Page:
Author: suituapui

Ancient relic but very young at heart. Enjoys food and cooking...and travelling and being with friends.

5 thoughts on “Long wait…”

  1. If the old man moves very fast, those orders must have been done quickly so why is the waiting time still so long? Are there not enough people delivering the ready food? I hate it when I see ready food waiting at the stall with no one delivering them until I will go and collect the food myself.

    I think it was his way of cooking his signature dish – the porridge, that took a lot of time. I was watching him and it looked like he cooked the orders one by one. First he would bring his thick and nice bone stock soup to a boil, add the porridge and bring it to a boil too, hand-pick the ingredients (same as what I had in my soup) and throw them in and bring it back to boil and he would have to wait for the raw ingredients to cook, the minced meat and the liver, for instance. Imagine if he had an order for 6 bowls from one table, it would take six times as long and there were so many customers, so many bowls per table.

    I guess he cannot cook in bulk like at some chu-char places – six plates of fried noodles would be cooked at one go and served in no time at all. If the guy does that, he would have a problem distributing the added ingredients once he is done, a couple of pieces of so many things – liver, intestines, stomach, minced meat, etc.

    No worries about the orders being served cold – once done, the wife would bring it to the table right away, piping hot. There were just the two of them – the guy and his wife, doping everything.

  2. I don’t have the patience to wait if the waiting time is too long, like Noodles Descendants and I don’t think their noodles are that great. It is weird to see that kampua mee are served with pickled sliced chilli. Nice bowl of soup to have with the kampua noodles.

    I think if I had added the vinegar to the noodles, it would be something like kolo mee. I’ve tried that at home – add a bit of vinegar, fried garlic and fried garlic oil, all these that you will never get when you go for a plate of kampua mee and that is why the taste is very different.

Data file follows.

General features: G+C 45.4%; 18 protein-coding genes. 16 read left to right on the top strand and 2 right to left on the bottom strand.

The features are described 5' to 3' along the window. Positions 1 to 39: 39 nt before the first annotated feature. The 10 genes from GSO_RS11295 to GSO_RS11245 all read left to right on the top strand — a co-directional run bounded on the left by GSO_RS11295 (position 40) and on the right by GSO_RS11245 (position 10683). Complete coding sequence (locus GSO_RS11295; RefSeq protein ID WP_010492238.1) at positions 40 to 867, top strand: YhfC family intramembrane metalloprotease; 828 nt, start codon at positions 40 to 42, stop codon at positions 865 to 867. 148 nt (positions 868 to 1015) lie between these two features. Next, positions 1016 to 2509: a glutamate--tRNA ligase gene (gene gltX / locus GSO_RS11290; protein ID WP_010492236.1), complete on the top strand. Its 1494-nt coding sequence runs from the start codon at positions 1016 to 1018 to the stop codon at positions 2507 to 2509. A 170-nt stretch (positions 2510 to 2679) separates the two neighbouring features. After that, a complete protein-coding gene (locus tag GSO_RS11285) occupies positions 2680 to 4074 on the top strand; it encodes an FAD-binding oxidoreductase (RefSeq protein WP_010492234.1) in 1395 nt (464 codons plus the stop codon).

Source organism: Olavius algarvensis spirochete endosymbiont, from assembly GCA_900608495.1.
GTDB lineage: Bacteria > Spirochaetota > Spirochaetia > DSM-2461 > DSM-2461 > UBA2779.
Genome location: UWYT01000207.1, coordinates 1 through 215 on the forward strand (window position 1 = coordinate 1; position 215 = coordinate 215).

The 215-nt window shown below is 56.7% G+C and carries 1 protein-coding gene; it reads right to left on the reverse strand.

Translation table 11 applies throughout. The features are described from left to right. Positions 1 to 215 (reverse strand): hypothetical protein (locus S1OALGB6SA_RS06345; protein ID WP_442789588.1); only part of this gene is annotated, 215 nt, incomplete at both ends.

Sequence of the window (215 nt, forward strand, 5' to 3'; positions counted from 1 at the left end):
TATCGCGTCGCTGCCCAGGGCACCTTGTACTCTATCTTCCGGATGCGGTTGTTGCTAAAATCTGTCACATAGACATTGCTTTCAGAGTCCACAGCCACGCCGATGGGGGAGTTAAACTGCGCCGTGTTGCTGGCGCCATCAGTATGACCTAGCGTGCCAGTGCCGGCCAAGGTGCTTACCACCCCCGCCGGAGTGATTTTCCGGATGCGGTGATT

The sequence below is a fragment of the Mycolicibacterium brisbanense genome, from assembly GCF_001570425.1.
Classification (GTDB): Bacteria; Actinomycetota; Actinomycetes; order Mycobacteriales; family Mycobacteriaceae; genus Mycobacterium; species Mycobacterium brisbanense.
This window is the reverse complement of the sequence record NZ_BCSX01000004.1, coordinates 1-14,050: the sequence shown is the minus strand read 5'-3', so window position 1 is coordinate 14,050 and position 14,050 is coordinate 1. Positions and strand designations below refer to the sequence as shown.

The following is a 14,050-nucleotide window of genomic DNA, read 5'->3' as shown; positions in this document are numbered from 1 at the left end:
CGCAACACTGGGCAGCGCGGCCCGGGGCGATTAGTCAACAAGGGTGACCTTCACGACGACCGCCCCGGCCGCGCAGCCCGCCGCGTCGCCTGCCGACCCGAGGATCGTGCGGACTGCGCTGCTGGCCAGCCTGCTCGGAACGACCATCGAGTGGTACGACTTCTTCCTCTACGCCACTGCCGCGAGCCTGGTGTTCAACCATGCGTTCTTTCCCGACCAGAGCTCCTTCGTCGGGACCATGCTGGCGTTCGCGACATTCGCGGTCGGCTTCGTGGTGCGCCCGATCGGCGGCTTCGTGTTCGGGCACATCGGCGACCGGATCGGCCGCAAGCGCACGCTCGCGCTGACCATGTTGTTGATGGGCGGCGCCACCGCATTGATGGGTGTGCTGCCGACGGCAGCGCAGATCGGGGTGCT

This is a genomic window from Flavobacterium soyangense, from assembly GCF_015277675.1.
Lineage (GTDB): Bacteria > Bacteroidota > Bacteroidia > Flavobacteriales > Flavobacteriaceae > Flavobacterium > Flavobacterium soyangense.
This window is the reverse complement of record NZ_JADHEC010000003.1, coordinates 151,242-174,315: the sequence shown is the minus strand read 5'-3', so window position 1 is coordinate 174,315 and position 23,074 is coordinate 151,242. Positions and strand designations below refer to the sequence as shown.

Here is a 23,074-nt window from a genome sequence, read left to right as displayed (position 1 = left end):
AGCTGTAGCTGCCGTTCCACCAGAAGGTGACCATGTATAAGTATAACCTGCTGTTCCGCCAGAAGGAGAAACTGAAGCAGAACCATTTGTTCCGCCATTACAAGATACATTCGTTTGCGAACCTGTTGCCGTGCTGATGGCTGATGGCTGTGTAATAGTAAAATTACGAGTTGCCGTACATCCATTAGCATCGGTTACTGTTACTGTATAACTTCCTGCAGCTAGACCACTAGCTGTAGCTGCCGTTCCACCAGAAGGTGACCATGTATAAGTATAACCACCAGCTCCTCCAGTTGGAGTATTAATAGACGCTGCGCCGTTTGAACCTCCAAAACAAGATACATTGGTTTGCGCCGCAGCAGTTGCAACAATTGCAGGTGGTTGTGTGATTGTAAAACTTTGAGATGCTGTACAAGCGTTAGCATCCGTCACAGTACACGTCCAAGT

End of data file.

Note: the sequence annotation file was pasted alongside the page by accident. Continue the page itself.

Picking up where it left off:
Not everyone in Sibu is a fan of kolo mee – that is why my favourite, though the favourite of many (always crowded), is frowned upon by some people here – not the same, they would say, not like kampua…and kolo mee is more “khiew” – one reason why I prefer it…and it is for that same reason why some people do not like it, so hard, they would say. Heard lots of complaints from those from Sibu when I was in college in the 70’s. They hated Kuching crispy fried noodles too.

  3. I dislike waiting for too long and even if the food was very good, I’d pass.

    Me too. That is why I would have second thoughts about going back here, never mind that what I had was so very nice.

  4. Usually kampua goes with chilli sauce. Kolo mee with sliced chilli in vinegar. Whatever, it is own preference and taste.

    Nice soup. Similar to Kuching cheng soup huh??

    Yes, very nice. I loved the one at Kin Joo a lot too.

  5. I saw kampua mee in the supermarket today, I think I’ll try making it at home soon. 🙂

    I guess it’s the celebrated THE KITCHEN instant Sibu kampua? Very aggressive marketing. I think one place to get that is at TTDI (“Raw Meat”, the pork shop perhaps). It’s very good, as authentic as it gets…follow the instructions, perfect timing in the cooking is important.

All opinions expressed in my blog are solely my own, that is my prerogative - you may or may not agree, that is yours. To each his/her own.